With janitorial checkoff required, it seems like there'd be no need to tweak the vote requirements.

      I'd rather see reaping continue to be automatic (with the proposed change to required votes) but allow a janitorial unreap (which would require recently reaped nodes to be listed on nodes requiring editing or somewhere), possibly by the same 3-vote mechanism.

      In my opinion, whereever gods can be removed from needing to participate in the day to day maintenance of the site, they should be, and unreaping and force-reaping nodes seem to me the easiest pickings.

        I see your point and agree that it's unnecessary to have both a tweak to criteria and janitorial checkoff. And if unreaping is handed down to the janitors, that will help to eliminate the problem.

        I am mostly concerned with those times when you go to the fridge to grab a can of coke and find that by the time you return, someone has considered a node for reaping, and it got its required votes and was reaped before anyone with a little more seasoned judgement has time to step back and say "whoah, what's going on here?" I don't think anyone would argue with the assertion that there have been some things reaped that probably shouldn't have been. More demanding criteria, and the ability to unreap will solve this problem.


        Dave

      It should be keep+(edit/2) >= 3; changed from the current keep+(edit/2) >= 2. I like increasing the counts, as we haven't had any real trolls in years and we've had quite a bit of overreaping.

      But I also prefer janitor unreap over janitor approval.

      I support the "janitor reap" vote, but I realized that I'd be against a lot of reaps that would result because I was against the reaping of a lot of nodes that more than one janitor voted to nuke despite official policy being not to do that at all.

      But I think the solution for that is "janitor keep" votes. But with the small number of janitors, picking the numbers get trickier. Perhaps, using "keep:reap" notation, 0:3 would reap as would 1:5, but 2 or more "janitor keep" votes would prevent janitorial reaping.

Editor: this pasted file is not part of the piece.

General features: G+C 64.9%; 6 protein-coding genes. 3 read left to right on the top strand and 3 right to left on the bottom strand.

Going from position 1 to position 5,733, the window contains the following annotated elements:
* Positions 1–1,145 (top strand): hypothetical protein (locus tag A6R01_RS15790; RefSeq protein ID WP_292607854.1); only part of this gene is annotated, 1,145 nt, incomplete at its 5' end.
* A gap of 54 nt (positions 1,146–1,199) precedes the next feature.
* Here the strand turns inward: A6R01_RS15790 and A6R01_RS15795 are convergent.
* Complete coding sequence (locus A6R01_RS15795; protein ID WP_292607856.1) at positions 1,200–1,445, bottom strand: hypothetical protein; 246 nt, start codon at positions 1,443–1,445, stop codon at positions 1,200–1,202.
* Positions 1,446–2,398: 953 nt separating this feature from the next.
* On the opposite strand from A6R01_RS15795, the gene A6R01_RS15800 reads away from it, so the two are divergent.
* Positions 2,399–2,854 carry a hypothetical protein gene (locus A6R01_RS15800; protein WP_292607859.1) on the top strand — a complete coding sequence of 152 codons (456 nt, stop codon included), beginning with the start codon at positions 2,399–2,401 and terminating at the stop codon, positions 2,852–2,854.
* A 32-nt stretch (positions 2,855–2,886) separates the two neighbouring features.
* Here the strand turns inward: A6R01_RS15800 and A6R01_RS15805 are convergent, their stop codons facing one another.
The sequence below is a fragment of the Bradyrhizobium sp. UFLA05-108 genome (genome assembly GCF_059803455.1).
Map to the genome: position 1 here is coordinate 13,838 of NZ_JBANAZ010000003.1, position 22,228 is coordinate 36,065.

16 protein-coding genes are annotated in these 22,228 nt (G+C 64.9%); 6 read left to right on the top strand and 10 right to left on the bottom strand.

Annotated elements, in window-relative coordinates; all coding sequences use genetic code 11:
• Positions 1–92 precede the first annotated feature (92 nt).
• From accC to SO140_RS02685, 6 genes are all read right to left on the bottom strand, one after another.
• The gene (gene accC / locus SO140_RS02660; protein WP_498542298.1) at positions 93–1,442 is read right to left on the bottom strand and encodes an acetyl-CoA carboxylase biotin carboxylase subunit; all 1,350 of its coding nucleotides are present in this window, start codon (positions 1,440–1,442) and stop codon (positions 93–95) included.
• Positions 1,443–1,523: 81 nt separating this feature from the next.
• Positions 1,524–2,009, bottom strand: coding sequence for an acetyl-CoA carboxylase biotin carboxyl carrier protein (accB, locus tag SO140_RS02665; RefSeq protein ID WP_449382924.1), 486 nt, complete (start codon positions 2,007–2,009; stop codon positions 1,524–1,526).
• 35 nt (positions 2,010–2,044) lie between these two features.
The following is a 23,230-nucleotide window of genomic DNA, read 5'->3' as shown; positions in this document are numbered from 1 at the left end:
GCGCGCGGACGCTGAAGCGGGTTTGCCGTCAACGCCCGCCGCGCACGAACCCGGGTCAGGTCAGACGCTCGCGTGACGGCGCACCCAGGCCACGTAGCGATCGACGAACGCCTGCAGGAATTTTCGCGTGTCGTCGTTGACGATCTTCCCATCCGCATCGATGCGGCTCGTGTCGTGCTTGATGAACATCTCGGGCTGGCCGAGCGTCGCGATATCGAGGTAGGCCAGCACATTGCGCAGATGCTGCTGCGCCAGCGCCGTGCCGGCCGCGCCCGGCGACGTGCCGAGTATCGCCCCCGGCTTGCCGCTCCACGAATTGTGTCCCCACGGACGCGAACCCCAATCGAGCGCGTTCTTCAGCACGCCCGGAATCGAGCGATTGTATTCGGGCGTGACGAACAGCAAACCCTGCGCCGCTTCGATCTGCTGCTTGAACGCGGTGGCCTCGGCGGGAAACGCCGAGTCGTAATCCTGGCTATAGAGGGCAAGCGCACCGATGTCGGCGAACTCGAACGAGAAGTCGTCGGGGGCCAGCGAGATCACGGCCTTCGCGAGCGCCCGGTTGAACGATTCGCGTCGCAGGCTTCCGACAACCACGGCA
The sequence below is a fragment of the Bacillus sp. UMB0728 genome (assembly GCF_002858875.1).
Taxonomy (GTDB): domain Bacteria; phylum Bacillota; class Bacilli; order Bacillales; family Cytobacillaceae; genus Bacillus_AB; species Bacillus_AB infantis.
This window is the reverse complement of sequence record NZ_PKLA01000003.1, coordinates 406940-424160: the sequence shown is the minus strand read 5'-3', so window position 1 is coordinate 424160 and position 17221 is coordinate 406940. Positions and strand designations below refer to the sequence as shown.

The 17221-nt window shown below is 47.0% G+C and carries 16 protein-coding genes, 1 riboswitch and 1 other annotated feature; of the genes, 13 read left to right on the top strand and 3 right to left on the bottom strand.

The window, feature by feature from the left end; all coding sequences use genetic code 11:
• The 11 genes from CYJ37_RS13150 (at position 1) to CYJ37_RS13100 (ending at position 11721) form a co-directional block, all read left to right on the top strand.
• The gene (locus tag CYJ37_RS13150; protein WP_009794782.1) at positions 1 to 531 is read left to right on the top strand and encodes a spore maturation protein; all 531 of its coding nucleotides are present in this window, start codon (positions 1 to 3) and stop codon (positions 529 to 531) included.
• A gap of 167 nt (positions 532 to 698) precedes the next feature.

I'd also only allow janitorial reap/keep votes if the node is already considered. This has two advantages. First, it means that the reaped node has "reason" and "considered by" displayed like a normally reaped node. Second, it allows the janitorial vote to be reset by unconsidering.

      Going back to regular consideration votes. I think I'd like a sliding scale there as well. So, using "keep+int(edit/2):delete" notation, 0:8 would reap. As would 1:12, 2:16, 3:20, 4:24. So, if the delete votes reach at least 8+4*(keep+int(edit/2)), then the node would be auto reaped. But I think there needs to be a ceiling to avoid encouraging "rabble rousing" to try to overpower some conscientious 'keep' votes. And so 4 'keep' votes is enough to prevent non-janitorial auto-reaping no matter how many 'delete' votes come in.

      Also note that janitorial reap does not require a negative reputation.

      - tye        

        (sliding votes) - Yes, exactly! The thing that bothered me the most was that given a hypothetical vote of 3 keep, 25 delete, we'd end up keeping the post even though most people thought deleting it was the "right" thing to do. I think a sliding vote type system would resolve that issue, yet ensure that excessive reaping wouldn't become a bigger problem.

        -Scott